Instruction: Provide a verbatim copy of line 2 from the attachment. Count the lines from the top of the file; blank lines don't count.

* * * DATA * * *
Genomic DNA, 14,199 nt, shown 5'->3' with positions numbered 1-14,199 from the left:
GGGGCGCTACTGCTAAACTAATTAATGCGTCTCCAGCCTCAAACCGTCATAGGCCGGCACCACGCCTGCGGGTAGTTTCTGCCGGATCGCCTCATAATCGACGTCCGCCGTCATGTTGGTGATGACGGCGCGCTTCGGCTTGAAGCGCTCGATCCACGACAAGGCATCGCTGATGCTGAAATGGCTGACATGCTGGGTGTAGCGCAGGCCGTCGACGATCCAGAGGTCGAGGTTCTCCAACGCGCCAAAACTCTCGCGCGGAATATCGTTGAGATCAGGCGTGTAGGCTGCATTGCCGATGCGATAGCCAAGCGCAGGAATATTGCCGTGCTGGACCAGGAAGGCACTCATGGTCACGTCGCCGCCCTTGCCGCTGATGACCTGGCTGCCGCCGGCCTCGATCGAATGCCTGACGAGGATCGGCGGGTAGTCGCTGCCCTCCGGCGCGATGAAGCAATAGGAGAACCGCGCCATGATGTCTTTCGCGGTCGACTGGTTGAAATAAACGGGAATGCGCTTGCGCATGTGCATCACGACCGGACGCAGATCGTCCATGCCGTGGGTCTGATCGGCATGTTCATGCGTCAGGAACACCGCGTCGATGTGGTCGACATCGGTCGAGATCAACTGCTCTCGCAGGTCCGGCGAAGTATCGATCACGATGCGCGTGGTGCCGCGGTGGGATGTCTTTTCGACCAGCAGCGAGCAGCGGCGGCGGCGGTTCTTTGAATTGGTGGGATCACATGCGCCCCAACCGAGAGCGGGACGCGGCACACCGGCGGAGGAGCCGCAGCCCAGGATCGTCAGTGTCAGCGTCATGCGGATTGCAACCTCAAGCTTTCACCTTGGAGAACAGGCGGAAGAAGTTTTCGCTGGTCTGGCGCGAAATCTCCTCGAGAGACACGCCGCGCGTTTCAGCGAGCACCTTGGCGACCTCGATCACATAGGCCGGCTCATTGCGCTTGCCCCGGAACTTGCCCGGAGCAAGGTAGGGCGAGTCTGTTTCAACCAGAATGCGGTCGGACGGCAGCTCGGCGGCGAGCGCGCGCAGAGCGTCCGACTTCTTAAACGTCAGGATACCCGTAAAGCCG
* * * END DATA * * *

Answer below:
GGGGCGCTACTGCTAAACTAATTAATGCGTCTCCAGCCTCAAACCGTCATAGGCCGGCACCACGCCTGCGGGTAGTTTCTGCCGGATCGCCTCATAATCGACGTCCGCCGTCATGTTGGTGATGACGGCGCGCTTCGGCTTGAAGCGCTCGATCCACGACAAGGCATCGCTGATGCTGAAATGGCTGACATGCTGGGTGTAGCGCAGGCCGTCGACGATCCAGAGGTCGAGGTTCTCCAACGCGCCAAAACTCTCGCGCGGAATATCGTTGAGATCAGGCGTGTAGGCTGCATTGCCGATGCGATAGCCAAGCGCAGGAATATTGCCGTGCTGGACCAGGAAGGCACTCATGGTCACGTCGCCGCCCTTGCCGCTGATGACCTGGCTGCCGCCGGCCTCGATCGAATGCCTGACGAGGATCGGCGGGTAGTCGCTGCCCTCCGGCGCGATGAAGCAATAGGAGAACCGCGCCATGATGTCTTTCGCGGTCGACTGGTTGAAATAAACGGGAATGCGCTTGCGCATGTGCATCACGACCGGACGCAGATCGTCCATGCCGTGGGTCTGATCGGCATGTTCATGCGTCAGGAACACCGCGTCGATGTGGTCGACATCGGTCGAGATCAACTGCTCTCGCAGGTCCGGCGAAGTATCGATCACGATGCGCGTGGTGCCGCGGTGGGATGTCTTTTCGACCAGCAGCGAGCAGCGGCGGCGGCGGTTCTTTGAATTGGTGGGATCACATGCGCCCCAACCGAGAGCGGGACGCGGCACACCGGCGGAGGAGCCGCAGCCCAGGATCGTCAGTGTCAGCGTCATGCGGATTGCAACCTCAAGCTTTCACCTTGGAGAACAGGCGGAAGAAGTTTTCGCTGGTCTGGCGCGAAATCTCCTCGAGAGACACGCCGCGCGTTTCAGCGAGCACCTTGGCGACCTCGATCACATAGGCCGGCTCATTGCGCTTGCCCCGGAACTTGCCCGGAGCAAGGTAGGGCGAGTCTGTTTCAACCAGAATGCGGTCGGACGGCAGCTCGGCGGCGAGCGCGCGCAGAGCGTCCGACTTCTTAAACGTCAGGATACCCGTAAAGCCG